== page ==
Content » Vol 88, Issue 6

Letter to the Editor

Possible Drug-induced Sweet's Syndrome due to Trimethoprim-sulfamethoxazole

Nicolas Kluger, Myriam Marque, Pierre-Emmanuel Stoebner, Michel Dandurand and Laurent Meunier*

Department of Dermatology, Groupe Hospitalo-Universitaire Caremeau, CHU Nîmes, Place du Professeur Robert Debré, FR-30029 Nîmes, France. *E-mail:

Accepted May 7, 2008.


Sweet’s syndrome or acute febrile neutrophilic dermatosis, (SS) is characterized by sudden onset of painful erythematous plaques associated with fever, elevated neutrophil count and a diffuse neutrophilic infiltrate in the upper dermis (1). It is nowadays subdivided into five categories (2): classic/idiopathic, inflammatory, paraneoplastic, pregnancy-associated, and a recently described drug-induced form (3). The last is quite rare, representing less than 5% of all cases of SS (4)

We describe here a 40-year-old woman who experienced acute neutrophilic dermatosis after systemic treatment with trimethoprim-sulphamethoxazole (TMPS). Rapid resolution was observed after drug discontinuation and treatment with systemic corticosteroids. According to the modified Naranjo criteria for drug-induced SS (5), we considered the possible imputability of TMPS.


A 40-year-old, otherwise healthy, Caucasian woman was referred to our department for an oedematous and pustular eruption of the nose with a rapid extension to the upper trunk, the limbs and the oral mucosa. TMPS was initiated for vaginitis 6 days prior to the eruption. At presentation, physical examination revealed scattered erythematous patches, pustules and blisters localized on the scalp, the upper back (Fig. 1), the chest, the limbs and the palms. Oral erosions, cheilitis and bilateral conjunctivitis with lower palpebral oedema were also noted. She had fever (38.6°C) and presented a dry cough. The rest of the examination was unremarkable, in particular no lymph nodes, liver or spleen enlargement were palpated, and there was no sign of remaining vaginitis.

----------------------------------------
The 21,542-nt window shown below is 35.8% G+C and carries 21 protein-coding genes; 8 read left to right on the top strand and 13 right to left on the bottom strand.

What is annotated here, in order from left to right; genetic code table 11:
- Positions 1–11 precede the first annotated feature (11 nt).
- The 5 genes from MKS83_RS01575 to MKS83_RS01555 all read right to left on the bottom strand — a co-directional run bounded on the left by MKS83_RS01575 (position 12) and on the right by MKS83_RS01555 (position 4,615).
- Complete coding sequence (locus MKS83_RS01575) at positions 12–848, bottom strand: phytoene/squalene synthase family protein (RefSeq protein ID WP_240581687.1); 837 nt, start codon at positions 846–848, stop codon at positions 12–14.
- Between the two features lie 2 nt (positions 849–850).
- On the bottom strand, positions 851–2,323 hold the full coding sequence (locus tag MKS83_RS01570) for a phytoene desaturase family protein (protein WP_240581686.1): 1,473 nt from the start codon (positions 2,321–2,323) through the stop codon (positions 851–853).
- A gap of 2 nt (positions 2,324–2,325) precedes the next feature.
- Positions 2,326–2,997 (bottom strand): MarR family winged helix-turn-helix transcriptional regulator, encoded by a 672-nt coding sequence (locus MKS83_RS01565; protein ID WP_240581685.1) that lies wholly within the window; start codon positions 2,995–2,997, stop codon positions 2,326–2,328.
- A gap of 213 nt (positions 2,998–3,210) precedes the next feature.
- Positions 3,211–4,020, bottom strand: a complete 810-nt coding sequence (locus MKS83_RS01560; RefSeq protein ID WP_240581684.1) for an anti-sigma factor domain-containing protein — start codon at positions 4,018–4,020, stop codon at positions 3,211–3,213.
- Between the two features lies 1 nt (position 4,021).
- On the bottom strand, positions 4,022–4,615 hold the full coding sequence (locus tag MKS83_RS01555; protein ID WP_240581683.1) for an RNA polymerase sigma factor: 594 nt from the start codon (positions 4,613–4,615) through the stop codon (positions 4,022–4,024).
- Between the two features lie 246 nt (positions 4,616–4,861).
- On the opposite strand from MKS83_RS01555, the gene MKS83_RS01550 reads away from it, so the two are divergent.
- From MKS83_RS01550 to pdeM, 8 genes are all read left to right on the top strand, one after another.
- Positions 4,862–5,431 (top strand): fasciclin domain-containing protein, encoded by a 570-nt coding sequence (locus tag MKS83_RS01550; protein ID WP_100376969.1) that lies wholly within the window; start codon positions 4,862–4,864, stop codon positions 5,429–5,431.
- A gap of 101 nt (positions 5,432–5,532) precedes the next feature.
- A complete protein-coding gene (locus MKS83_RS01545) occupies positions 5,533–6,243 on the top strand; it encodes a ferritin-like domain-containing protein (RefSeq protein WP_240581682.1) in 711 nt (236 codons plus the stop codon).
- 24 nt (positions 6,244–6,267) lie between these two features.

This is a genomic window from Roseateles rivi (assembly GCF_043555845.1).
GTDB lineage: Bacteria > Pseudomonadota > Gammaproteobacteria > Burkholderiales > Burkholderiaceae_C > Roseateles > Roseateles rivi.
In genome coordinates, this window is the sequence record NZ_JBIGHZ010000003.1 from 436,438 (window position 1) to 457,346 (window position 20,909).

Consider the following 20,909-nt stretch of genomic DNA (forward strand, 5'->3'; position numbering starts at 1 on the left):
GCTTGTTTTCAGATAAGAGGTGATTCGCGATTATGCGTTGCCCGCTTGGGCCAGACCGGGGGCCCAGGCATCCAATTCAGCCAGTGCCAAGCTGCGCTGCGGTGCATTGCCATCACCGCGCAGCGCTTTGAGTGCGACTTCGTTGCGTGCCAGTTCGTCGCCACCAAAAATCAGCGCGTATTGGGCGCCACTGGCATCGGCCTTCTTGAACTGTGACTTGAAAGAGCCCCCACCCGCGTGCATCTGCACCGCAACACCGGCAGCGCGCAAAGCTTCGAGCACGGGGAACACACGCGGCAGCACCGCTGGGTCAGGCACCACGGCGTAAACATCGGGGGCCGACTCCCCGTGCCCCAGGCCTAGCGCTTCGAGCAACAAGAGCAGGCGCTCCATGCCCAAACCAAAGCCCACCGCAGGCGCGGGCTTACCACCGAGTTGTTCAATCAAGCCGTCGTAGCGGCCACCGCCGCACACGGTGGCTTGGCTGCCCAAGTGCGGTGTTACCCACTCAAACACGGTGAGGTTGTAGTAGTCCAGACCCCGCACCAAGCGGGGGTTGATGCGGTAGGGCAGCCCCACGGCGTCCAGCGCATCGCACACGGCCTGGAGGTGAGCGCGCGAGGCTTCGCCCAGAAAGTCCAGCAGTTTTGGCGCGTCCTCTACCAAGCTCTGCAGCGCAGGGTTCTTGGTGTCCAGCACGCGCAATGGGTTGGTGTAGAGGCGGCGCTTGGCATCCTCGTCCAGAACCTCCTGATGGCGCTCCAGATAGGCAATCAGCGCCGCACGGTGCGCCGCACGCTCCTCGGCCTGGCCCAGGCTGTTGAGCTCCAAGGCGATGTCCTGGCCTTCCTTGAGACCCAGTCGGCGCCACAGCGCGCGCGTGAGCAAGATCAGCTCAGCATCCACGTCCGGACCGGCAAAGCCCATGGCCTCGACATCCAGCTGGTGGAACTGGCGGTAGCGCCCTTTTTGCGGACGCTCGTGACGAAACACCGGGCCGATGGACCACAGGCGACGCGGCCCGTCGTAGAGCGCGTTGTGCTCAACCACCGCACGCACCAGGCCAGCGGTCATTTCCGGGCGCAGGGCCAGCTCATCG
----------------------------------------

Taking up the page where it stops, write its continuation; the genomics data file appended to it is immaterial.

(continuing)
Fig. 1. Erythematous pustules and blisters on the upper back.

Laboratory tests disclosed an elevated white blood cell count with a notable increase in polymorphonuclear cells (18.8×10–3/mm3; upper normal limit 7.0×10–3), an inflammatory syndrome with elevation of the erythrocyte sedimentation rate (83 mm/h), C reactive protein (67 mg/l, normal < 5), and alpha-2 globulin (9.3 g/l, normal < 8). Blood cultures and cutaneous swabs were negative for bacteria. Urine culture was contaminated by vaginal flora. Microscopic examination of the cutaneous lesions revealed a prominent neutrophilic infiltrate of the dermis without vasculitis consistent with SS. Chest X-ray was normal. Dramatic improvement was observed after TMPS withdrawal and initiation of an oral corticosteroid therapy (prednisone, 1 mg/kg/24 h). Corticosteroids were tapered over a 5-week period. Fever resolved within 48 h, while cutaneous lesions and inflammatory syndrome cleared within the first week. No relapse was noted and no neoplasia or inflammatory disease was diagnosed after 2.5 years of follow-up.


We report here the third case of drug-induced SS by TMPS (3, 6). The first case of drug-induced SS was reported in 1986 by Su & Liu (6) in a woman who was given TMPS also for vaginitis. In our case, rechallenge was not performed because of the extension of the lesions, the mucosal lesions and general signs. As stated by Thompson & Montarella (5) in their recent comprehensive review of drug-induced SS, Walker & Cohen’s criteria do lack several important elements, such as establishment of previous conclusive literature, alternative causes for the reaction and similar reactions to the same or a similar drug. Therefore, we used the expanded Naranjo scale for drug-induced SS used by Thompson & Montarella (5), which incorporates some of the criteria established by Walker & Cohen (3) and Su & Liu (6), even though this scale has never been validated for such purpose. The modified scale includes ten criteria: existence of previous conclusive reports; temporally related onset to drug administration; temporally related resolution of lesions after drug withdrawal or treatment with a specific antagonist; recurrence of lesions temporally related to drug re-administration; presence of alternative causes (other than drug) that could, on their own, have caused the reaction; appearance of lesions after placebo administration; drug detection in blood (or other fluids) in concentrations known to be toxic; role of drug dosage in the worsening or improvement of the reaction; personal history of previous exposure to the same or similar drugs followed with similar reaction; and confirmation of adverse event by any objective evidence. We obtained in the above case a score of 4 (possible). There were no signs of any inflammatory disease, neoplasia or pregnancy. Moreover, SS was not preceded by any upper respiratory or gastrointestinal infection. However, the potential role of the vaginitis can be hypothesized. We considered it as unlikely for the following reasons: (i) at presentation, there was no local sign of infection of the genital tract, and (ii) a favourable course occurred under corticosteroid therapy without any associated antibiotherapy. Nonetheless, without any oral drug rechallenge, we cannot assess fully that the local infection did not take part in the occurrence of SS.